Capacity building for carbon- and biodiversity-based payments for ecosystem services in the Peruvian Amazon

Lead Research Organisation: University of Leeds
Department Name: Sch of Geography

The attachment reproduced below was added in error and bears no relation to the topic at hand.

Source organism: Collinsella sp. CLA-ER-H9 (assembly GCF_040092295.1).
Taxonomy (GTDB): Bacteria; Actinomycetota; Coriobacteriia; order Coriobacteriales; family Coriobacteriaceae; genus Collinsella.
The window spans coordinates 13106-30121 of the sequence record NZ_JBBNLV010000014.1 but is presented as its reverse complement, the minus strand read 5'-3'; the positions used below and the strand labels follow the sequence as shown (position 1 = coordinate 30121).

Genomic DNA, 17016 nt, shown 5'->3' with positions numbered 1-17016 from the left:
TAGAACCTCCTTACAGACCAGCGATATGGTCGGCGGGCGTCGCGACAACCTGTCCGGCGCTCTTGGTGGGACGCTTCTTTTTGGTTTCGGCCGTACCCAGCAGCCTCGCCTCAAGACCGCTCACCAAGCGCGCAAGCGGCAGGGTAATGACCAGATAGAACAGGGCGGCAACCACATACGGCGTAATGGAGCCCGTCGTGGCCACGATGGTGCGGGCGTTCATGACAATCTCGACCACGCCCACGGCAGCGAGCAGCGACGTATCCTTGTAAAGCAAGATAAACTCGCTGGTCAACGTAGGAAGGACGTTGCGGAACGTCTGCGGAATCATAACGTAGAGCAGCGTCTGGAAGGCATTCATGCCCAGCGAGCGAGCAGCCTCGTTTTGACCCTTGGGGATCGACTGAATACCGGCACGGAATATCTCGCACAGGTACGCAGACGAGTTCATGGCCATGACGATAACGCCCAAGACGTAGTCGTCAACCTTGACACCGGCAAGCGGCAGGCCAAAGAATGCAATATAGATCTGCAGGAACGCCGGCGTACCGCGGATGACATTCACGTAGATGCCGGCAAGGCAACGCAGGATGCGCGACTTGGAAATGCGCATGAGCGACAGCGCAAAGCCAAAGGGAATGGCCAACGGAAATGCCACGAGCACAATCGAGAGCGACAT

We regularly hear about tropical forests in the media. Documentary programmes report on their great diversity - more than 50% of all species are found in these ecosystems - or their importance as a store of carbon, as they contain 60% of all carbon found on land. However, we also hear about their destruction: how economic pressures and population expansion drives their clearance by small-scale farmers, how large agribusinesses convert vast areas into oil palm plantations or soy bean production, and how pressures to extract minerals and oil from tropical forest regions is increasing as the price of these commodities rise. Not only does deforestation lead to a loss of biodiversity, it also adds to the concentration of greenhouse gases in the atmosphere and hence increases the rate of climate change: deforestation of tropical forests contributes 25% of all carbon dioxide emissions by humans. Many attempts have been made to derive economic benefits from tropical forests. However, recently a new system has emerged: the idea that by creating a market and giving economic value to the environmental benefits or 'ecosystem services' like biodiversity and carbon storage that tropical forests provide, it is possible to obtain money to protect standing forest. In theory, these payments could be used to address the poverty that is widespread and acute in many tropical forest regions and is an important cause of deforestation. One mechanism for how these payments might work, is that projects and countries that reduce rates of deforestation will be able to sell the resulting reduction in carbon dioxide emissions on international carbon markets or through bilateral agreements. This idea is being promoted as a component of an international agreement to succeed the Kyoto protocol - the international treaty designed to reduce greenhouse gas emissions - as well as in voluntary markets. Governments and NGOs are also actively developing schemes to fund projects that directly help to preserve other attributes of tropical forests, such as biodiversity. It is this broad concept of payments for ecosystem services that our project aims to address. In theory, the possibility to reduce the rate of tropical deforestation, conserve carbon stocks and biodiversity, and alleviate poverty through a single mechanism, is very attractive. However, the details of how these schemes might operate is the subject of a vigorous debate. Important issues surround how to measure and monitor the carbon or biodiversity that a project claims to protect, the appropriate institutional framework in regions where property titles are often unclear, how payments actually reach local communities and whether they achieve the goal of poverty alleviation in an equitable way, the participation of local communities in the projects themselves, and the effect that payments might have on the activities of these communities, including increasing the rate of deforestation outside project areas. Addressing these issues requires an interdisciplinary team. We have therefore assembled a broad range of university, NGO and government institutions with relevant expertise to identify the research and training that is required to develop such projects, with a focus on the Peruvian Amazon. Peru is a particularly good place for this kind of project as the rain forests are some of the most diverse in the world but they face increasing pressure from logging, oil exploration and from rising levels of access due to road building. Key governmental and NGO institutions are strongly motivated to combat these threats through new projects based on payments for ecosystem services with the twin objective of alleviating the high levels of local poverty. The strong links that we have with these organisations means that our results will be readily applied in existing protected areas. As a result we aim to create a blueprint for how these projects could work both in Peru and in the wider Amazonian region.